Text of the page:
Variadics and dependency injection 24th Jan 2016

PHP has supported variadics since version 5.6. Recently the question of how to support them in dependency injection containers such as Auryn was raised; should they be supported in a way similar to how Auryn handles scalar parameters?

Although supporting the ability to inject parameters by name is a useful thing to do (even if it is a bit of a hack), supporting injecting variadic parameters is a different kettle of fish entirely. One that would, in my opinion, be a bad choice.

Why Auryn supports injecting params by name at all

Auryn supports injecting parameters by name because PHP is missing a feature; the ability to have strongly typed scalars. If that feature was added, something similar to the code below would be possible:

class DatabaseUsername extends string {}

function foo(string $username) {
    // ...
}

function connectToDB(DatabaseUsername $dbUsername) {
    foo($username);
}

However we don't have that feature in PHP. Because of that if we want to create strong scalar types like that, we have to do more typing on the keyboard:

class DatabaseUsername {
    private $value;

    public function __construct($value) {
        $this->value = $value;
    }
    public function getValue() {
        return $this->value;
    }
}

function foo(string $username) {
// ...
}

function connectToDB(DatabaseUsername $dbUsername) {
    foo($username->getValue());
}

This is not an immense burden, but it is one that is quite annoying to have to do continuously. It's particularly annoying when you're upgrading a legacy code base to use Auryn, and you have a large number of scalar values that need to be encapsulated in types.

To make it less of a burden Auryn supports defining parameters through defining paramters by name:

    $injector->defineParam('dbUsername', getEnv('dbUsername'))

Or by to define multiple parameters for a single class:

    $injector->define($classname, [...])

Variadics are a different problem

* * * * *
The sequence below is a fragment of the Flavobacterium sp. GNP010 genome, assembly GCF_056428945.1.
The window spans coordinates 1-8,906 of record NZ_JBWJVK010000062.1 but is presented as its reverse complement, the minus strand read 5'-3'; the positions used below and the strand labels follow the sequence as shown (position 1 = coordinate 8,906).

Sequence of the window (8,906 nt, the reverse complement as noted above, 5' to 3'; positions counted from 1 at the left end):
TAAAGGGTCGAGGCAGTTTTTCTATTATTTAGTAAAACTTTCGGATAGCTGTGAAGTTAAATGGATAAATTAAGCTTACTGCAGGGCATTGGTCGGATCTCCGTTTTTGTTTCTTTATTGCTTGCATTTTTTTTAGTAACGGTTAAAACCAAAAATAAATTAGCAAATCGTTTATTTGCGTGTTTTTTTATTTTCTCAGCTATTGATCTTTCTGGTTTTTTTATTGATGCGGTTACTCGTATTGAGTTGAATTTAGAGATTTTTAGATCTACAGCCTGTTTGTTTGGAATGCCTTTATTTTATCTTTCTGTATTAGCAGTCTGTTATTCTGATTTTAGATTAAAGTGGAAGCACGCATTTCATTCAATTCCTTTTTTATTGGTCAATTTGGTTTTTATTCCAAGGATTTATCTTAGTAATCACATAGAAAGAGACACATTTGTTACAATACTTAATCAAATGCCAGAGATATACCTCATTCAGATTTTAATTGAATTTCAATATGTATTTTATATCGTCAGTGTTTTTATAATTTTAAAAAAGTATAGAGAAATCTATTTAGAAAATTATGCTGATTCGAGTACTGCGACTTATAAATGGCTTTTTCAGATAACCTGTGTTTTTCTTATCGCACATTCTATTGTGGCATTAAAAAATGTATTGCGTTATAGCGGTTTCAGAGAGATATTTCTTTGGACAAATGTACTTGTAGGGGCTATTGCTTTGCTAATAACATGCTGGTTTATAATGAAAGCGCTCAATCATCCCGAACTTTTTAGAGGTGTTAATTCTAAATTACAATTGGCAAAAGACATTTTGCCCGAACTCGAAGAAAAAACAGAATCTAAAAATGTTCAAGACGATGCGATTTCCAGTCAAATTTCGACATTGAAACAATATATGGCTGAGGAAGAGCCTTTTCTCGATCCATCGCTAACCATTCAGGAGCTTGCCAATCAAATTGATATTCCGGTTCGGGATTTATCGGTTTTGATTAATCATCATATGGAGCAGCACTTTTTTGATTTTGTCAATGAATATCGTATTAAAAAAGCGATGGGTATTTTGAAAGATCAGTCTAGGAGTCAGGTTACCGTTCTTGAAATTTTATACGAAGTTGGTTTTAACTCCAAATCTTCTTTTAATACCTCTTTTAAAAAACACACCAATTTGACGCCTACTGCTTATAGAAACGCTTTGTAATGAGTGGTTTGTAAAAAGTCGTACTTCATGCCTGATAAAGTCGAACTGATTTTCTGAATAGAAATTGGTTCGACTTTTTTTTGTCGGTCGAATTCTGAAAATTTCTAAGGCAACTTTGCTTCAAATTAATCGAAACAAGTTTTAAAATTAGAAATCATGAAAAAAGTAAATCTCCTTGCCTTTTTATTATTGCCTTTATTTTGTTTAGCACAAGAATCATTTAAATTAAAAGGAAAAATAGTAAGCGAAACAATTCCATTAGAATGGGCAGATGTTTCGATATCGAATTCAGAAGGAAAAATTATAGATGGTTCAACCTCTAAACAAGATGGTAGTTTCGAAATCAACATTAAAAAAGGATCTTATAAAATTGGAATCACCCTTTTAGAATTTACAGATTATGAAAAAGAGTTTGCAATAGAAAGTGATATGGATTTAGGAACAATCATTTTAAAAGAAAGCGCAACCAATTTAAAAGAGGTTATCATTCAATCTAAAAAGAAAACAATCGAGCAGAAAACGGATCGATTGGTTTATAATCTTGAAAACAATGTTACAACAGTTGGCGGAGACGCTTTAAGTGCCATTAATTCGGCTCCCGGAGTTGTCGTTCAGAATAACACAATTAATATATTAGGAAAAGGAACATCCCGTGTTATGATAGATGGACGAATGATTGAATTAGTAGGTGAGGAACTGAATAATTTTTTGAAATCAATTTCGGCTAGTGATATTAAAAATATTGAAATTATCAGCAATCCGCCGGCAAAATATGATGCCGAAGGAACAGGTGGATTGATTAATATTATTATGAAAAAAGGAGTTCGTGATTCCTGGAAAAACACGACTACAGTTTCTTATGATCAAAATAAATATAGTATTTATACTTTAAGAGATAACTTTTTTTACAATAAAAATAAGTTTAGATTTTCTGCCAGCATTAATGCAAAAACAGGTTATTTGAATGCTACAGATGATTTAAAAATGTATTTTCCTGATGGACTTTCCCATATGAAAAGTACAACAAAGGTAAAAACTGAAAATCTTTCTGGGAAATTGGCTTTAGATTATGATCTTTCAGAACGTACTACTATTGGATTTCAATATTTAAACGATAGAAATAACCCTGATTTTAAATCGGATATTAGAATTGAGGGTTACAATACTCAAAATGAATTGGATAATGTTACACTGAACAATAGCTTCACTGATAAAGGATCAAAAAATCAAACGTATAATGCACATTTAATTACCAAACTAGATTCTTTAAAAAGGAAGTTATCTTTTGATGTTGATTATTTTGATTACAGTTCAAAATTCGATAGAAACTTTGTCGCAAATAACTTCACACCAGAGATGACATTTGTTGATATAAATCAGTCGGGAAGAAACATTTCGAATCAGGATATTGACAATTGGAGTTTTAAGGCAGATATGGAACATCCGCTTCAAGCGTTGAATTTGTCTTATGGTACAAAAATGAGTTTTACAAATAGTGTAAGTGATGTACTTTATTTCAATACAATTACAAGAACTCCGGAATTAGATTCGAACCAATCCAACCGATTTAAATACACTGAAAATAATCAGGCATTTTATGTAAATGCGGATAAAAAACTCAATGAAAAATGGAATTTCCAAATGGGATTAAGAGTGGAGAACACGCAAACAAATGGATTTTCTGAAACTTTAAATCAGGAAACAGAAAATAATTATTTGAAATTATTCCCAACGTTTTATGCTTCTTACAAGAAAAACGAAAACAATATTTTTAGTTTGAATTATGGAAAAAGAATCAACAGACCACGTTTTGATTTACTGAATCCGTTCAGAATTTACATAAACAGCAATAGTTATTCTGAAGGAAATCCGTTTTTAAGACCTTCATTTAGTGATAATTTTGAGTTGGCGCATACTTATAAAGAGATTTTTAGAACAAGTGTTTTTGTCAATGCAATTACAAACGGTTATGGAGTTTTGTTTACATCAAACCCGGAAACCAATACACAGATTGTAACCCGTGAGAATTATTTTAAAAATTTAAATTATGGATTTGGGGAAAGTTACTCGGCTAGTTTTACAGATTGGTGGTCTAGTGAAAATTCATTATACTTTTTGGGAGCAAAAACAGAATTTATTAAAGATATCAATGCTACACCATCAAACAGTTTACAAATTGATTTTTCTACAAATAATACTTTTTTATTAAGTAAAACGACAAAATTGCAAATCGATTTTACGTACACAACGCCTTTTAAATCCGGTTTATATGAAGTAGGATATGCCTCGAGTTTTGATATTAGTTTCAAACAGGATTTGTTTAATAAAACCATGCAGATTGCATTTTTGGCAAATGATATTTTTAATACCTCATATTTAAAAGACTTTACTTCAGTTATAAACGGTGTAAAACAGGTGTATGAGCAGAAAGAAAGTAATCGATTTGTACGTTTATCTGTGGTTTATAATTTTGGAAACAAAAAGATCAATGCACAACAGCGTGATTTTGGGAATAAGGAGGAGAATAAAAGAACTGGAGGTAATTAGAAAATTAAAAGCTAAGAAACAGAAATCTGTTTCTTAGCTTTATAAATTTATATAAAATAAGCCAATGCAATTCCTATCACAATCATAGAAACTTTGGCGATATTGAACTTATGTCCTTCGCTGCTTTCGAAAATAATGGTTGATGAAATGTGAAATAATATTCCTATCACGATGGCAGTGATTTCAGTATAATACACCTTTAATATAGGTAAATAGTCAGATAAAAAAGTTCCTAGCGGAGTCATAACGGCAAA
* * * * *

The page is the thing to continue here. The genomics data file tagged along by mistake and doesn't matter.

Here is some example code where one of the parameters is variadic:

class Foo {
    public function __construct(Repository ...$repositories) {
    // ...
    }
}

In this code $repositories does not represent a single scalar variable and so Auryn's ability to make life a bit easier for the programmer by being able to inject scalar values by name does not apply.

Instead '...$repositories' represents a complex type. Resolving what needs to be injected for this parameter is a more difficult problem than just making parameters be injectable by name, and so will need a more advanced technique to solve.

Two possible solutions are to either use 'delegate methods' to setup the depedency injection or to encapsulate the ...$repositories inside a 'context'.

Use a delegate method

The simplest way to be able to create an object that depends on a variadic parameter is to use a delegate function to create the variable dependency.

function createFoo(RepositoryLocator $repoLocator)
{
    //Or whatever code is needed to find the repos.
    $repositories = $repoLocator->getRepos('Foo');

    return new Foo($repositories);
}

// Instruct the injector to call the function 'createFoo'
// whenever an object of type 'Foo' needs to be created
$injector->delegate('Foo', 'createFoo')

This achieves the aim of being able to create an object that has a variadic dependency, however it has some downsides. One particular problem is it can only be used for constructor injection; it cannot be used to inject the dependencies as a parameter in normal functions or methods.

Refactor the code to use a context

Using a 'context' doesn't have these downsides. Or to give it the full name, using the 'Encapsulated context patten'

The trade-off is that it would require us to refactor your code a little bit. This is a good trade-off to make, in this case. In fact it's a fantastic trade-off. It makes the code far easier to reason about.

// This is the context that holds the 'repositories'
class FooRepositories {
    private $repositories;

    private function __construct(RepositoryLocator $repoLocator)
    {
        //Or whatever code is needed to find the repos.
        $repositories = $repoLocator->getRepos('Foo');
    }
}

class Foo {
    // Change the dependency to be on the context
    public function __construct(FooRepositories $fooRepositories) {
    // ...
    }
}

There are a couple of reasons why using a context is a superior solution:

  • The dependency is now a named type, which means that you can see how it is used in your codebase without having to know which class it is used in.

  • If some other code has a dependency on a separate set of repositories, you can create a separate context for that code. It is far easier to understand that FooRepositories is separate from BarRepositories compared to trying to reason about ...$repositories used in one place, and ...$repositories used in a separate place.

  • If you're using a framework such as Tier that allows multiple levels of execution then it's much easier to create specific context types and pass them around as dependencies rather creating a generically named variadic parameter and hoping for the best when passing that around.

Summary

In my opinion Auryn, or any other dependency injection container, shouldn't handle variadics at all. They aren't a type and so can't be reasoned about by a DIC.

People should use either delegation or contexts to achieve being able to inject variable dependencies such as variadics, as those are 'easy to reason about' ways of achieving that goal.

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